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Capt. Kevin F Quinn Friday Oct 26 th , 2007 Dublin Ireland IMCC . A PILOT’S LOG. What is a pilot?.

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  1. Capt. Kevin F Quinn Friday Oct 26th , 2007 Dublin Ireland IMCC A PILOT’S LOG

  2. What is a pilot? • A qualified individual possessing local knowledge of the harbour or waters in which he/she pilots who is usually licensed by a public authority who is taken onboard at a particular place ( pilot station) to conduct a ship through a river road or channel or from or into a port. Pilots are usually established through legislation in the major seaports of that country. • British Merchant Shipping Act refers to a pilot as a person not belonging to a ship but who has the conduct thereof

  3. Where does the word come from? • The original meaning of the word pilot was steersmen. I.e. steering the vessel.

  4. River Pilots- Canada • St. Lawrence Pilotage 261 miles. • Join at Les Escoumins approx. 14 miles from the entrance of the Saguenay River • Take ship up to Quebec station 122 miles • Then Quebec Pilot takes ship up to Three Rivers station. 68 miles. • Then onwards to Montreal. 71 miles • All pilots belong to LPA

  5. Harbour Pilots/Docking Pilots • Pilot station is within harbour limits • Usually relatively short passage less than 10 miles • Pilot is very experienced at ship handling • Takes con of vessel throughout passage including docking the vessel. • Usually with tugs

  6. Types of Pilots • Deep Sea • Coastal • River • Harbour • Ice Advisor/Pilot

  7. Job description • odd hours for days on end • Usually shift work- ie 2 weeks on and 2 weeks off on call 24/7. • Must be physically fit to climb up pilot ladders then climb up several flights of stairs to bridge usually done in a hurry. • Must be mentally sharp , able to quickly disseminate information and react in seconds. • Want to go out in the middle of the night when its blowing a gale, raining or snowing , visibility near or 0 , jump on the pilot boat, thrash around for 30-45 minutes to get to your ship, go out on deck, time it just right to jump from the deck of the pilot boat which is moving up and down 2-3 meters at times, the ship is also rolling, jump for the pilot ladder, full death grip, scurry up the ladder, so that you don’t get caught in between the boat and the ship, land on deck, walk up to the bridge sometimes several flights of stairs ,shake hands with the OLD MAN and take over the conduct of the vessel after a very brief exchange of information between you and the “Old Man” who then says “She’s all your’s Pilot” • when most people are home in bed.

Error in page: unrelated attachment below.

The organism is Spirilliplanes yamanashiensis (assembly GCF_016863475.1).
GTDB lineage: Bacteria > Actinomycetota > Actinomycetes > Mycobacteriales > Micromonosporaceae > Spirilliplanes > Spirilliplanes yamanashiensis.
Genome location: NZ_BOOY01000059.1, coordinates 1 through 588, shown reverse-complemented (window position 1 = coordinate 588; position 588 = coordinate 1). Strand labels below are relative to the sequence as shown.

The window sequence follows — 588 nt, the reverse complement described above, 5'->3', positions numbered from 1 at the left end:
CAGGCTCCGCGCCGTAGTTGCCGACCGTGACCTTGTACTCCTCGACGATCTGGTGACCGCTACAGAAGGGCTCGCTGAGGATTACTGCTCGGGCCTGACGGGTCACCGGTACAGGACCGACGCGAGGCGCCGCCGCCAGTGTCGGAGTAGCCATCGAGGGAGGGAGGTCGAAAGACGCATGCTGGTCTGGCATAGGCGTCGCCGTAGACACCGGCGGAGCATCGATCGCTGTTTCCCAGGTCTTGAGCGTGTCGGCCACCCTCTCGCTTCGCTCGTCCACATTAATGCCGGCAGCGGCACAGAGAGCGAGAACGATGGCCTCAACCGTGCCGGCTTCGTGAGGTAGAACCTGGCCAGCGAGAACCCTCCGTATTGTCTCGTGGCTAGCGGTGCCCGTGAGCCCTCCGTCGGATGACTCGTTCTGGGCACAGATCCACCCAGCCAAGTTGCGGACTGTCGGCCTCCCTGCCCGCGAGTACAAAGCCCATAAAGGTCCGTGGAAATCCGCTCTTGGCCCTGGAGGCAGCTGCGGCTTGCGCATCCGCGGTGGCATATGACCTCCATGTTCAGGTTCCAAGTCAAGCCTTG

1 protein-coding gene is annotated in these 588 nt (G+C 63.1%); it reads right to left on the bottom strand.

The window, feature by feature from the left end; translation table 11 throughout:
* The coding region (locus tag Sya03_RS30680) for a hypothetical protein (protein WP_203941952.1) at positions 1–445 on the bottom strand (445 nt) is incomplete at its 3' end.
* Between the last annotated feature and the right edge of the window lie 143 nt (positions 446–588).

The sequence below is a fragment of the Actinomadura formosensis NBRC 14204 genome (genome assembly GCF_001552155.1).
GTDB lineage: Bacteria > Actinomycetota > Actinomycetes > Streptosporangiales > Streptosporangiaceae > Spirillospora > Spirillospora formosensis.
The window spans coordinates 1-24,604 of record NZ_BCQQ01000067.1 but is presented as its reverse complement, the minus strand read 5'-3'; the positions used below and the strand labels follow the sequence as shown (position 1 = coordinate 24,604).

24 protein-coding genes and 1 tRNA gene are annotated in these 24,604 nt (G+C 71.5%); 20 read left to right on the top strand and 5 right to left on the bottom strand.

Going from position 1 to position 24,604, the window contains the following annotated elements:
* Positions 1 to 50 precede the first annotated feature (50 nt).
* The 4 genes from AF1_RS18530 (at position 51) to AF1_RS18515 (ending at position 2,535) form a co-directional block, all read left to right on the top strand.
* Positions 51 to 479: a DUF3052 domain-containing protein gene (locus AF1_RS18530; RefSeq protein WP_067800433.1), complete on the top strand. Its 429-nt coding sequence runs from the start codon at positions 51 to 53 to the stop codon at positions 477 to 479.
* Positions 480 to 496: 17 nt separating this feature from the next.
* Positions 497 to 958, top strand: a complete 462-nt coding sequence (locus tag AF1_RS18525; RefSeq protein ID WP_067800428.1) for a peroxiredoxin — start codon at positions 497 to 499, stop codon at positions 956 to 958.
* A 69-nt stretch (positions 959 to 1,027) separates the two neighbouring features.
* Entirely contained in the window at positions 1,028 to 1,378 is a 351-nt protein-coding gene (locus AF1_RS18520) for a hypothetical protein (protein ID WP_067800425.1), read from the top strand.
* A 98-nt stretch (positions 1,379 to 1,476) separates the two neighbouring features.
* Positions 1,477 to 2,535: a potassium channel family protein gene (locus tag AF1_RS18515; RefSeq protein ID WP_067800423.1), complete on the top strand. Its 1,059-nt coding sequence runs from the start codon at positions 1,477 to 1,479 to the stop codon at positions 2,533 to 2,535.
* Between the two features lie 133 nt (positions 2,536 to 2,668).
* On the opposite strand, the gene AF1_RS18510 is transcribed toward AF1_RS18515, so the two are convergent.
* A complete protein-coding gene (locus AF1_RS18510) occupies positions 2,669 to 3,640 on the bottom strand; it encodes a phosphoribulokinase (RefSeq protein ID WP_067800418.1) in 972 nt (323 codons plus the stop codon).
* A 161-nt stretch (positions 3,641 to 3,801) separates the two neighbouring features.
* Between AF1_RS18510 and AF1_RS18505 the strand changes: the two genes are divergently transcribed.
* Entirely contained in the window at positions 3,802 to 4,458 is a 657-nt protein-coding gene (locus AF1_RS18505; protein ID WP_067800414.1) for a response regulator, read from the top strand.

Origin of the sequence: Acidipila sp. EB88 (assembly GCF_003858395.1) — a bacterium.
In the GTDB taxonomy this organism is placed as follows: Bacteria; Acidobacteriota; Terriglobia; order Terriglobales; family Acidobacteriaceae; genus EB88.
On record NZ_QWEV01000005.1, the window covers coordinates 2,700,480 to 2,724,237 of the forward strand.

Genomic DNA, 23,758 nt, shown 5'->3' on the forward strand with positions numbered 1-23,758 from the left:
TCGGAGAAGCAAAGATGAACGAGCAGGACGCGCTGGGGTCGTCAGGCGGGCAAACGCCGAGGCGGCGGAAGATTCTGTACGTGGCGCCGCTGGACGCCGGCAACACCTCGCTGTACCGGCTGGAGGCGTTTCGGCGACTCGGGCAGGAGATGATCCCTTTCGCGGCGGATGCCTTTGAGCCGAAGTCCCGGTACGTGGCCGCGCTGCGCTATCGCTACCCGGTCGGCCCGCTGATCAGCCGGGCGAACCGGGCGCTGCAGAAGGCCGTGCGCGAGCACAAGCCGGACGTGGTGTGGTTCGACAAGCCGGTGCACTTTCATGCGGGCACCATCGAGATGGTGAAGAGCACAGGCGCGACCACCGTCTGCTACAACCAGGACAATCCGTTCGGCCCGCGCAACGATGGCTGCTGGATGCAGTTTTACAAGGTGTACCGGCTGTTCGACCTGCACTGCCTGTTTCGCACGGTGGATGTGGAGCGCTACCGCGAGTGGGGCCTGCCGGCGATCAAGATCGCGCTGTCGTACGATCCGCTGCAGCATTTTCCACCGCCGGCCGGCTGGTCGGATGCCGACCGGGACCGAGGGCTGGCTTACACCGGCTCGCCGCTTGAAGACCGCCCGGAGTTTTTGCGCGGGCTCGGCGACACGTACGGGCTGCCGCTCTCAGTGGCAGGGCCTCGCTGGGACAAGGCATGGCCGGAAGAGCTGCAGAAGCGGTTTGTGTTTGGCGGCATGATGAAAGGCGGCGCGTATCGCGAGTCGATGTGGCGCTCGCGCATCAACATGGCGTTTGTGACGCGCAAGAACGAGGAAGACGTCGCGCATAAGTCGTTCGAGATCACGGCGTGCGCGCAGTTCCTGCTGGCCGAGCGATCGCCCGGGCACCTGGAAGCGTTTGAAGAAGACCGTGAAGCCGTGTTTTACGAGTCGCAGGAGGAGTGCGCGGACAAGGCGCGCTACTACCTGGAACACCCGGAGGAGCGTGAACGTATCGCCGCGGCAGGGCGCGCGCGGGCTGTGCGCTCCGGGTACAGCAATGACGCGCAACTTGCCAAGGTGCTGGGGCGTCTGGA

8. Qualifications • Most Pilotage groups and or Authorities are regulated by the country such as in Canada by the Minister of Transport and have very strict guidelines for qualifications-legislated. • In Canada minimum standard for most compulsory ports is ON1 – Master Home Trade • Some of the secondary ports have lower standards such as 3rd Mates or 2nd Mates depending on the pilotage risk as viewed by the local authority. I know of one port in particular that handles large handi size ships on a regular basis where the pilot has no qualifications. • All have the same high standard of local knowledge when it comes to familiarity with the ports. Candidates must have a min number of years working in/out of the port while serving in that above capacity. • Most who go on to become pilots unusually are senior ranking members of the crew such as the Master or C/O serving onboard regular trading vessels of the port they wish to be a pilot.